Between picking the right AC units, double pane windows and testing the right ventilation system, building energy efficient homes is no easy task. Paying attention to the details can be the difference between paying a small fortune for a sticky house or comfortably smiling at your wallet each month. At Keystone Homes, we strive to save you money on your energy bills through energy usage and our HVAC units we install.
First, we use Tempstar units, a brand manufactured by Carrier, for all of our homes. We used to use other vendors but had issues of the recall variety, so we switched on the recommendation of our heating and air partners, Southern Mechanical. We’ve been using Tempstar for probably 7 or 8 years, and they have been reliable.
The units are 14 SEER (seasonal energy efficiency rating). Our two-story homes have separate thermostats upstairs and downstairs, so you can control the temperature separately based on your preference. Our large two stories, over about 2700 or 2800 square feet, have two separate units. Homes that are less than 2700-ish square feet receive one unit with a damper system, so the air is sent to the right floor, depending on the needs of the thermostat.
We do a manual D and a manual J load calculation before we ever build a home. This looks at the properties of the home to determine the best layout for the system, down to CFM output to each room, based on the heated and cooled volume of the home, direction the home is facing, number of windows, insulation specs, etc.
These calculations are important to make sure that the unit is sized correctly. Finding a good balance between sizing a unit large enough, that isn’t too large, is pivotal. If we put too large of a unit in, it would cool and heat the home too quickly, and wouldn’t have enough “up-time” to condition the air in the home. If this happened, the unit wouldn’t have a chance to pull the moist air out of the home, and you would be left with humid air, which bugs and mold love. Our goal is to make sure our HVAC units are sized just large enough to keep up with demand so that they won’t over-cool or over-heat the home.
Our homes are energy efficient, so less of a load is placed on the heating and cooling system.
As for energy efficiency, I have the feeling that you are a numbers person. Talking about energy efficient practices is good, but data tells the real story. Are you familiar with HERS ratings? HERS stands for Home Energy Rating Score. Basically, it’s a measure of energy efficiency and calculated using the specs of the home and tested with a blower door and duct blast test. A HERS rating of 100 is the rating a new, to-code home would have. Lower is better. Higher is worse. A home with a HERS rating of 110 would be 10% more expensive to heat and cool than a home with a HERS rating of 100. So, here’s where I get to brag about our numbers a bit.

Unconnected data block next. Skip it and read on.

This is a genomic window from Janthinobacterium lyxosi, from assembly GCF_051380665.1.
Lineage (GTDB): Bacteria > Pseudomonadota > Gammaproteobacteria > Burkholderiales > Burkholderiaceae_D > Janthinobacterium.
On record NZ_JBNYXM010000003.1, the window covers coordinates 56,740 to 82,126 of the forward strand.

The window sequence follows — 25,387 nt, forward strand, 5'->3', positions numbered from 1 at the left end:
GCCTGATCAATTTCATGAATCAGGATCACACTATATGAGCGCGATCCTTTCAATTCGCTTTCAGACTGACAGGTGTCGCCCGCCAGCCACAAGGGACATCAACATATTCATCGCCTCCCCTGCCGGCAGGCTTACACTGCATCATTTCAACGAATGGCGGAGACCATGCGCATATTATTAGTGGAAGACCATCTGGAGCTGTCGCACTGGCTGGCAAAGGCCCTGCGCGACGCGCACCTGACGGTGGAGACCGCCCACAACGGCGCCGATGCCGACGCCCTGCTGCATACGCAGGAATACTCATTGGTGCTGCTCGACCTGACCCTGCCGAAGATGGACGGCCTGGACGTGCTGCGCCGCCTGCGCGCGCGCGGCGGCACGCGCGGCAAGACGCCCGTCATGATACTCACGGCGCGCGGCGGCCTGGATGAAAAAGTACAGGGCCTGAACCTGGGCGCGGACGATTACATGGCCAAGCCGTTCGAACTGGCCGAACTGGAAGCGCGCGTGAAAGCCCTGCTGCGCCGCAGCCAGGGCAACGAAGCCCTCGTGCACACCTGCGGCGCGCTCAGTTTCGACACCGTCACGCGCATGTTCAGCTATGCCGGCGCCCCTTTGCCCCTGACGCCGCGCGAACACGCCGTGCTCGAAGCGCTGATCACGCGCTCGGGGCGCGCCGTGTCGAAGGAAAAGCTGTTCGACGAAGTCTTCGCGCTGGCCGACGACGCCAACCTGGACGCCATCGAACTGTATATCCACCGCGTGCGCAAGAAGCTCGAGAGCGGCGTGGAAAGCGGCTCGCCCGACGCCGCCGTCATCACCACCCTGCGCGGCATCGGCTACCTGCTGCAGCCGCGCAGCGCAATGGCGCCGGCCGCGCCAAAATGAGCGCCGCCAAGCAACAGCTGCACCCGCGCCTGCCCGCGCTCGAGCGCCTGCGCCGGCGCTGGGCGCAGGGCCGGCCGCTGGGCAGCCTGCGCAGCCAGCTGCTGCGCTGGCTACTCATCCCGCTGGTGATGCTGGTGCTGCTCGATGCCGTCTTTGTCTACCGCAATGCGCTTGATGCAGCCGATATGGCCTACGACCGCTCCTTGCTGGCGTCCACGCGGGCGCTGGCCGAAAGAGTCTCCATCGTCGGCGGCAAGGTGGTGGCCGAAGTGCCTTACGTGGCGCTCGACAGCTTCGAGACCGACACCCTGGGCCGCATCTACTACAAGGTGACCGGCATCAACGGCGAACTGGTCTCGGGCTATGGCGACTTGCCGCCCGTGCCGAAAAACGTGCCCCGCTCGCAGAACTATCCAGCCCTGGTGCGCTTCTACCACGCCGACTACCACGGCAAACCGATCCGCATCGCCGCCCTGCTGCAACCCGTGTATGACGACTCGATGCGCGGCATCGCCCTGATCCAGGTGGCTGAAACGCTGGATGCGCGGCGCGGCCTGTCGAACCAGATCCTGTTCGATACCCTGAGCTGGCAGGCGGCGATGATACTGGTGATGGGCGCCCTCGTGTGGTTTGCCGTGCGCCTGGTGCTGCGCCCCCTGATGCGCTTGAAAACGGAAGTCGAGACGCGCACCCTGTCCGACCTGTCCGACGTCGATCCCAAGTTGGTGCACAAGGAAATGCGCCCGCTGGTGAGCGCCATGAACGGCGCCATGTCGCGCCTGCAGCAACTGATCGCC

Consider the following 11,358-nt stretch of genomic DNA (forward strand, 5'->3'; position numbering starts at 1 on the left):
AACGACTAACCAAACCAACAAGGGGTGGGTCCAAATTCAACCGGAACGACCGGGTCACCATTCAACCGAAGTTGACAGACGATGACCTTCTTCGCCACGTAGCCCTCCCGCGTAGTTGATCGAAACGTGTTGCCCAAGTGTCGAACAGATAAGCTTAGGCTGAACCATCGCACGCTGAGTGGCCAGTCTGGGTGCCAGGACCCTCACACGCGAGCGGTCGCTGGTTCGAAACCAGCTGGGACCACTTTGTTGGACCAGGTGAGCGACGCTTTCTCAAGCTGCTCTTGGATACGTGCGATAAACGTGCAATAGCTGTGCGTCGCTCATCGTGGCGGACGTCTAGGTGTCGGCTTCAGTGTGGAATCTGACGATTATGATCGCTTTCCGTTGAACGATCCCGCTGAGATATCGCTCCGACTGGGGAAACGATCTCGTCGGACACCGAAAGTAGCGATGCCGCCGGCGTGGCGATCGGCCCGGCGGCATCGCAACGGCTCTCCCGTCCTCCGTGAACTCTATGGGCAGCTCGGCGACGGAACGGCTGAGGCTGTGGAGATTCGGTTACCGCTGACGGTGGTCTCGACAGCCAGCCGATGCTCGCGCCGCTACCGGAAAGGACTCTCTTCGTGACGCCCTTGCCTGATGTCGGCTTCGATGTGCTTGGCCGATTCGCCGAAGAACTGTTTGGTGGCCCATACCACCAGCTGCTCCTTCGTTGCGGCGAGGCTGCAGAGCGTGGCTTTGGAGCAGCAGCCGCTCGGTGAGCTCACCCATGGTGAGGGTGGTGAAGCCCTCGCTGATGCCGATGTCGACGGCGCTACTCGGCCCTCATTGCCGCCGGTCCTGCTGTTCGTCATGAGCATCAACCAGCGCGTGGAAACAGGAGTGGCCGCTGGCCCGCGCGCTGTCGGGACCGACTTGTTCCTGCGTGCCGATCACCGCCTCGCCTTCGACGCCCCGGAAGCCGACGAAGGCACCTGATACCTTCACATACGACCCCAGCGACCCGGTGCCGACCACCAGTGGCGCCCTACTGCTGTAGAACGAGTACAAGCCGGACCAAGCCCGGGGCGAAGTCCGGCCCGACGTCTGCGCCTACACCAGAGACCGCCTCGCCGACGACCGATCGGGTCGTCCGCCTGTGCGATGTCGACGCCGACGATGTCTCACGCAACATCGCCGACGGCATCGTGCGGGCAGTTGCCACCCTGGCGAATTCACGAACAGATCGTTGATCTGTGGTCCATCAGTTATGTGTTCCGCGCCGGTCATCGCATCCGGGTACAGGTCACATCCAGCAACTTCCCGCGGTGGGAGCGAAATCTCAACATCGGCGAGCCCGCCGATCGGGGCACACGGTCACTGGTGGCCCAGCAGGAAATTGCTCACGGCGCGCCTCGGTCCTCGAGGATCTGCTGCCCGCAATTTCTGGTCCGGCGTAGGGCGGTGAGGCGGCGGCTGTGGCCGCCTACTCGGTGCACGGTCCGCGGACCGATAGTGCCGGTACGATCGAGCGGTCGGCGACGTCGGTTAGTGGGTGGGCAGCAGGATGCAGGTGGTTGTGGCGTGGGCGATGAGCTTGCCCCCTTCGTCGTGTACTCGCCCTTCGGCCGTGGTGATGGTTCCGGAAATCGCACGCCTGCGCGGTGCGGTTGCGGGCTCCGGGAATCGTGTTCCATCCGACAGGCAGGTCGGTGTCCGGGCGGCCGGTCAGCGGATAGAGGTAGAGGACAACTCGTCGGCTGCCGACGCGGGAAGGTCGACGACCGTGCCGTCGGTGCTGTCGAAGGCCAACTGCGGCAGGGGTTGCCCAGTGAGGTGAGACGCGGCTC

According to Georgia Power’s data from Keystone in 2018, our homes averaged a HERS rating of 68. So, according to Georgia Power’s numbers, a to-code new construction home with a HERS rating of 100 would cost 47% (100 SEER / 68 SEER = 1.47, or 147%) more than a comparable Keystone home with a HERS rating of 68.
As an example, let’s say a power bill in a “to-code” home with a HERS rating of 100 that came in at $200. The energy cost of a 68 HERS home would have been $136, if all things were equal, saving $64.
According to Georgia Power, the average resale home in Georgia has, as a HERS rating of 140. So, the stats get even better when you compare us to the average resale, where we clock in at half the energy cost! At a HERS rating of 68 versus a resale HERS of 140, that $200 bill would be cut in half.
Think about where you would rather spend that $200 each month!
Whether you’re considering Keystone or another home builder, if you’re interested in knowing more about how we achieve this level of energy efficiency, please reach out to us. Our online sales counselor and all of our listing agents are knowledgeable about this subject and would be happy to help!
*As a disclaimer, these numbers were provided by Georgia Power, and the numbers I provided you here are assuming the accuracy of their calculations. We build our homes with the same energy specifications in both Georgia and South Carolina, so you’ll see similar results in South Carolina as you would in Georgia.*